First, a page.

The drifts of snow last week confirmed the reality that is winter. And if there ever were a winter to dive under the covers and not come out until mid-May, it would be this one. Though memories of summer — balmy air, mosquitos, light persisting late into the evening, eating and drinking around a backyard fire — are now definitively distant, they can inspire a cold-weather cookout that will get you and yours through to spring.
You know this part: any plans start with making sure everyone is on the same page about staying far apart, even outdoors, and keeping masks at the ready should wandering indoors be needed. I limit get-togethers to my “pod” (we don’t socialize beyond our circle).
Next, there are things you can do to make the event flow comfortably within those rules. Set up the space before you do anything else. Get it out of the way early, so you’re not putting out napkins while your garlic is going from fragrant to burnt. Blankets are a necessity, so drape your own over the backs of chairs or implement a B.Y.O.B. (Bring Your Own Blanket) policy. If you live with someone who works outside for a living, like I do (my boyfriend is a fisherman), you probably have a stash of hand-warmers. If not, it’s worth laying some in for the occasion. Leave a few on each chair, just in case.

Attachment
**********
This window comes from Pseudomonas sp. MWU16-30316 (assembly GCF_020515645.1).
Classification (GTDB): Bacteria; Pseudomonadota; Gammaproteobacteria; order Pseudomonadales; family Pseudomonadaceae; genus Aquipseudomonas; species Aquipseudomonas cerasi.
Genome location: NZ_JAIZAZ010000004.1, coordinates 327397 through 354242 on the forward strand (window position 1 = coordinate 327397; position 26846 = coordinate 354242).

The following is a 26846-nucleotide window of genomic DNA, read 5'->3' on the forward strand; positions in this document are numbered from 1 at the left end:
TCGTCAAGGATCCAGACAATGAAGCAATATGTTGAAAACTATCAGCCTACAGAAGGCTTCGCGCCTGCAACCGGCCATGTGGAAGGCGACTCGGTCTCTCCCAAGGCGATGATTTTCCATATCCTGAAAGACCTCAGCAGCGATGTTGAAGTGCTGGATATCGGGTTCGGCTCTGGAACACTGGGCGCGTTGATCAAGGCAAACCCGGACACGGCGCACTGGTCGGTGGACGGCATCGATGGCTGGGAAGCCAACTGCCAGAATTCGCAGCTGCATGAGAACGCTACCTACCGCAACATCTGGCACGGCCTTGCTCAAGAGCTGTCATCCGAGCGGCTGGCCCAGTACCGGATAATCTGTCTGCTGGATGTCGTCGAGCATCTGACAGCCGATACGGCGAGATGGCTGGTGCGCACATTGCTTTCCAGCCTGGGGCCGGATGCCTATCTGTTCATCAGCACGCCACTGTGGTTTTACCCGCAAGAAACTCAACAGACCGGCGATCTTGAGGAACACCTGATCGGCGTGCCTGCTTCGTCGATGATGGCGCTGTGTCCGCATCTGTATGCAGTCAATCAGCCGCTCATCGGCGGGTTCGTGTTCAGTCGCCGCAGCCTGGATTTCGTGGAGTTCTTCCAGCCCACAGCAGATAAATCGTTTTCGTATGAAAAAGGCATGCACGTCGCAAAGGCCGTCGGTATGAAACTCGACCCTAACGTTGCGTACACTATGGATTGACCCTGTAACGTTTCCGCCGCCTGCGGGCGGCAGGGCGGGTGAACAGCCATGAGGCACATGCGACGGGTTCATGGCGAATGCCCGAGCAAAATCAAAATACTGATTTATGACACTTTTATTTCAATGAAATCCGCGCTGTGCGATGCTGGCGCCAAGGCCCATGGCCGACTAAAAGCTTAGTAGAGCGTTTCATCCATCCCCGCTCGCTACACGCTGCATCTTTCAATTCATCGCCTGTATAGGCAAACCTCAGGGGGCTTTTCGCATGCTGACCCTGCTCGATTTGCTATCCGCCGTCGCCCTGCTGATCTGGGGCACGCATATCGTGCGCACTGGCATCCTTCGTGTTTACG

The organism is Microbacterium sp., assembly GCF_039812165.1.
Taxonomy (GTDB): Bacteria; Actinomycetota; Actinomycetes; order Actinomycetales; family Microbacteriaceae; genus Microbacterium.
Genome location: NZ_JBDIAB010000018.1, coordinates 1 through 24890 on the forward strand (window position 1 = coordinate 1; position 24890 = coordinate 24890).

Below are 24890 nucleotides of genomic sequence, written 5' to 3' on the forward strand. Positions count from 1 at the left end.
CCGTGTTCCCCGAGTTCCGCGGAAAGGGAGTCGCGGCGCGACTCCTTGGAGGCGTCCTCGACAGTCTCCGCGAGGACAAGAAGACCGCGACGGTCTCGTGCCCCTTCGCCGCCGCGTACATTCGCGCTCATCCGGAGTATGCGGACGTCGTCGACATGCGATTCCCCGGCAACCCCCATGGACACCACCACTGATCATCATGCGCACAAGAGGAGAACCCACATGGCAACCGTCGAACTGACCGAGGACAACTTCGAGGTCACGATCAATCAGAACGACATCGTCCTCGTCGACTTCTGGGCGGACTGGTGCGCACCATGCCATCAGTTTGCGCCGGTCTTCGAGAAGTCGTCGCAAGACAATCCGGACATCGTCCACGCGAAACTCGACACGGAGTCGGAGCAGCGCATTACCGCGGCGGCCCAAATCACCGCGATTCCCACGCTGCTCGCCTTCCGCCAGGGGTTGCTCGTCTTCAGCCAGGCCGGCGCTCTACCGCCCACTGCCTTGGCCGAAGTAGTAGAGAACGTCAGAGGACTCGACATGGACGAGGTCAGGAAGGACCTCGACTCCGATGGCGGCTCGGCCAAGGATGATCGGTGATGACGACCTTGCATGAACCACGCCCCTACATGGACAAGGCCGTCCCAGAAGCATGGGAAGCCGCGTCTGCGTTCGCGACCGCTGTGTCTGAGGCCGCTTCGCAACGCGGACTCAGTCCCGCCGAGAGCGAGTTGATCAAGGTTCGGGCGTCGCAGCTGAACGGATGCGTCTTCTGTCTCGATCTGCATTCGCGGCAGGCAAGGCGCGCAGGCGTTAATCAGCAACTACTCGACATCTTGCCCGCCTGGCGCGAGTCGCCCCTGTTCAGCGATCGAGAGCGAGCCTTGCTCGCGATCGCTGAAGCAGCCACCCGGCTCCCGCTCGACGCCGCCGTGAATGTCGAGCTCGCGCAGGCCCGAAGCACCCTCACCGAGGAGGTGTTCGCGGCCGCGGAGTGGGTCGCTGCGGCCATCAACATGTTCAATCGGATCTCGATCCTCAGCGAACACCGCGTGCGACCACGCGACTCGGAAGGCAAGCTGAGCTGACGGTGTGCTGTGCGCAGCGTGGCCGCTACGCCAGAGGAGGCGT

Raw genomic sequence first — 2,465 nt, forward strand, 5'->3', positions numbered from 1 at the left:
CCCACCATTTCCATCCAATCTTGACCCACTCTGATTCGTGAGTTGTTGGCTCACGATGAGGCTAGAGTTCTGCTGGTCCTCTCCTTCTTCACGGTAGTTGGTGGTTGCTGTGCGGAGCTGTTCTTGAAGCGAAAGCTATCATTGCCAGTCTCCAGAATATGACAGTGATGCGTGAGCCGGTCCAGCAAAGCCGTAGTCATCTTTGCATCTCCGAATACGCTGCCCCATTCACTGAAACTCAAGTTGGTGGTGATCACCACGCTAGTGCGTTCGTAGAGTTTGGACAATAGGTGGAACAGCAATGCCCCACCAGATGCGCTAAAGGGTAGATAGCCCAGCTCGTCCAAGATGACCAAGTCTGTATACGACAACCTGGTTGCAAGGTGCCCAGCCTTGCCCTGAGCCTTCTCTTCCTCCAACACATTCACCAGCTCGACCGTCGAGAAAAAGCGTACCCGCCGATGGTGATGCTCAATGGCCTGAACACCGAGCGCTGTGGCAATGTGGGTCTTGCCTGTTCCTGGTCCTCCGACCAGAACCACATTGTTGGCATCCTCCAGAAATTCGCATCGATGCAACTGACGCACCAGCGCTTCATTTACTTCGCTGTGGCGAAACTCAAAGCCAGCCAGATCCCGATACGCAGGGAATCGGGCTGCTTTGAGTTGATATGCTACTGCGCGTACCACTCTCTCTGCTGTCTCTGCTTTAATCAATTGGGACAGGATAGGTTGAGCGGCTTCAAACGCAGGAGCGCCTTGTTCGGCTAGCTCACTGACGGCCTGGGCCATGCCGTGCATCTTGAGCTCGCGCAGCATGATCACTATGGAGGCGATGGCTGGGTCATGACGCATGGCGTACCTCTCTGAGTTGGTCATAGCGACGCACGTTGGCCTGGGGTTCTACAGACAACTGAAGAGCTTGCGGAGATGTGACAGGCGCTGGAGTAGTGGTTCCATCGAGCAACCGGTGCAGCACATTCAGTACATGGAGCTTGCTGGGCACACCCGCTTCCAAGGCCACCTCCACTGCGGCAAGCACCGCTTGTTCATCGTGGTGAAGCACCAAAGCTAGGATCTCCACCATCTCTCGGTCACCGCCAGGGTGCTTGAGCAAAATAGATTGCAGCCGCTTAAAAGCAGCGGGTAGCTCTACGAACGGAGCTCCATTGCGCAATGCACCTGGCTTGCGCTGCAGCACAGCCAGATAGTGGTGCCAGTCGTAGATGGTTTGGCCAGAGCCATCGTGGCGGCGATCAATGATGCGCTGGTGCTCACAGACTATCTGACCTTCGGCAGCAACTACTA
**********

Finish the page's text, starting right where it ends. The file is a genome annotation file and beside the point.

If you have small side tables or even stools, they can be scattered strategically amongst the chairs for your friends to place their drinks on and to hold small charcuterie boards. Since you won’t be gathering around your dining table, it becomes a place for a stack of plates and for glasses with napkins and utensils placed in them for each person. Or use it to display the delicious things your friends contribute.
Your focus will be the fire. I’ve learned this year that a fire built up big and hot will keep guests warm as it burns down and then provide perfect coals for cooking. Letting guests grill their own foil packages (or anything on a stick) is a joy.
If you have a camping stove, it can be just as useful in your back yard as it is on a camping trip. Set up those flaps to keep winter gusts from blowing out the flame, gather your ingredients, and sauté away, to free up the fire for your guests.
I am not normally one for splurge purchases, but if you’re serious about outdoor cooking, consider a paella burner. These dual-ring propane burners are traditionally used to heat massive Spanish paellas so they develop their characteristic socarrat — that crispy rice at the bottom of the pan. While I do sometimes show off and make a paella, I use mine for everything from making steamed clams to deep frying jelly donuts. The burner can handle large cookware, but the inner ring is compatible with most cast-iron skillets or sauté pans. Just be sure to protect the surface underneath, as the flame can get quite hot.
Think of this winter’s cookouts as serving to liberate us from the confines of an ordinary dinner party. Eat things as they come off the fire, when they’re still hot. Fry something really stinky that would have permeated your whole house if you were inside. Hold your hot toddy close, give each other lots of space, and let the fire keep you warm until summer comes again.